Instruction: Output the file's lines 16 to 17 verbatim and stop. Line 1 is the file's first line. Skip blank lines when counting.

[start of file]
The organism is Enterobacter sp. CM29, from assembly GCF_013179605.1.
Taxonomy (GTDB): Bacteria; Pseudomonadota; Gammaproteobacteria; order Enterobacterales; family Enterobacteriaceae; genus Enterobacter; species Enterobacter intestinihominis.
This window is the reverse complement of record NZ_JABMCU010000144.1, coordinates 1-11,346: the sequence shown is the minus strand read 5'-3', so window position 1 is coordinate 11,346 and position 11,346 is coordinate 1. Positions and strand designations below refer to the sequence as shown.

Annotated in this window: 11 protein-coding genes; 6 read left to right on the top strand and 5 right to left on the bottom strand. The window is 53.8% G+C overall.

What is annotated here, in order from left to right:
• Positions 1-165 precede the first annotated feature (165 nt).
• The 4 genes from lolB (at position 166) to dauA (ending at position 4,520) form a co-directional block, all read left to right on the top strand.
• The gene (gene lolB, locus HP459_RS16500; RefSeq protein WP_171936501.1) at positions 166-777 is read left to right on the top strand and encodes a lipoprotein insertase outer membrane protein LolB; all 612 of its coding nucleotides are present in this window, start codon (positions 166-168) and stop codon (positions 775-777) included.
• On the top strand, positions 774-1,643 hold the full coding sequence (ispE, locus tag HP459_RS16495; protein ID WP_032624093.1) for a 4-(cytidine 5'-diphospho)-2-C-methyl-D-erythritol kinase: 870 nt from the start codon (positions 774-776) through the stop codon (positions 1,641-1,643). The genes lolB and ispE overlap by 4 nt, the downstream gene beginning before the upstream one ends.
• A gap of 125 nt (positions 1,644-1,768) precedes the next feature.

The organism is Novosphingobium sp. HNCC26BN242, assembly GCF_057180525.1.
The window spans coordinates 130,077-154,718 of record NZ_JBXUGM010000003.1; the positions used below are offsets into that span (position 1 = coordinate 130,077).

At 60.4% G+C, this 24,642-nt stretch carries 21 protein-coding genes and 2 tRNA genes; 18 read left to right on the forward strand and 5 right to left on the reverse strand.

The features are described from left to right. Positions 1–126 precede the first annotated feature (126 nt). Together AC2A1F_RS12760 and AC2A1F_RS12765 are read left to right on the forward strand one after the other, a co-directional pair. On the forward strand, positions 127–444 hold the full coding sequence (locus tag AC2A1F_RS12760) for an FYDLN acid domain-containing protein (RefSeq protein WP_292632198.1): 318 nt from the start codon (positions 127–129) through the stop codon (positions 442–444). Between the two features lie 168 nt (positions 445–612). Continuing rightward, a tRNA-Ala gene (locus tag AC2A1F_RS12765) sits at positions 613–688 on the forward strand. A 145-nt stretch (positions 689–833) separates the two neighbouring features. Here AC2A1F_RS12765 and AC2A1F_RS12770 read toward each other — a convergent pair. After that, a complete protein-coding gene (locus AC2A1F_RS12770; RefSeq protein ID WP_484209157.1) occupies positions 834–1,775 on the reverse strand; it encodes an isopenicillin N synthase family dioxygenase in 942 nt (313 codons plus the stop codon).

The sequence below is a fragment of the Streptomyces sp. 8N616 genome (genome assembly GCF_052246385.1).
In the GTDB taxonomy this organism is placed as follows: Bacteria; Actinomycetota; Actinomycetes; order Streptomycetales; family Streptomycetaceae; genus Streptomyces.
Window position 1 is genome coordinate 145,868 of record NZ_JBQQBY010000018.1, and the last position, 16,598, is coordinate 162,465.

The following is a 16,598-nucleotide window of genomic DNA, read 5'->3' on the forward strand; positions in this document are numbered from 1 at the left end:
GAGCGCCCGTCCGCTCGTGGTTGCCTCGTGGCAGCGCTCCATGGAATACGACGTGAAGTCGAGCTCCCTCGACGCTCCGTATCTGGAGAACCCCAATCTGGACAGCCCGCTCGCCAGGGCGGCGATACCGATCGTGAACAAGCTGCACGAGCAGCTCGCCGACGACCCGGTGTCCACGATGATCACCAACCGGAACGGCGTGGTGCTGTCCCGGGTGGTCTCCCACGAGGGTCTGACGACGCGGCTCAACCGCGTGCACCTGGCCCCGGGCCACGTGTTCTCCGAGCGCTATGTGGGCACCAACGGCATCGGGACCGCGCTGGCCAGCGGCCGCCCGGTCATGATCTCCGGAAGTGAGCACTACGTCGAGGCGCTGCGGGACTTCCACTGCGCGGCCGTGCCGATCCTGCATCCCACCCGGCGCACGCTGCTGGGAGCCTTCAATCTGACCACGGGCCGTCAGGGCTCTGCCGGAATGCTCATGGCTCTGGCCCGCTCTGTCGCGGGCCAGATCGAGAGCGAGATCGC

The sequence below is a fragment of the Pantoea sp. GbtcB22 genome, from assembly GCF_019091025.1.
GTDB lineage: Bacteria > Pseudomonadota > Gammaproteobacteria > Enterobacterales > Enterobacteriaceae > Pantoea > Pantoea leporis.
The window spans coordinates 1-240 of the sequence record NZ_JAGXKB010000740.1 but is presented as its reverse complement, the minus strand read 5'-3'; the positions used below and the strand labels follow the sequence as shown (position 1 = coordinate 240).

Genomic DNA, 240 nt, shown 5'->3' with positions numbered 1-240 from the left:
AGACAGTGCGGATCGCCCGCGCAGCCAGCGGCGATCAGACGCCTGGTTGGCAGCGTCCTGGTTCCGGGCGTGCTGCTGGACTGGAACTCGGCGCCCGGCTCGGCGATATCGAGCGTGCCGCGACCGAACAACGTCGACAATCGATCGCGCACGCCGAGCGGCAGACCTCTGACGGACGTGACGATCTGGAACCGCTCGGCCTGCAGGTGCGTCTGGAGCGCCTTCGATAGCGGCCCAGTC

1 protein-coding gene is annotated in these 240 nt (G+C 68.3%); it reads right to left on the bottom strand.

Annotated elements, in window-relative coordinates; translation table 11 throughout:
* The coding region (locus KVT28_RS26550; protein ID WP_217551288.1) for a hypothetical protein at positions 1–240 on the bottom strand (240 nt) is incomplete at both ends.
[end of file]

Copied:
In the GTDB taxonomy this organism is placed as follows: Bacteria; Actinomycetota; Actinomycetes; order Streptomycetales; family Streptomycetaceae; genus Streptomyces.
Window position 1 is genome coordinate 145,868 of record NZ_JBQQBY010000018.1, and the last position, 16,598, is coordinate 162,465.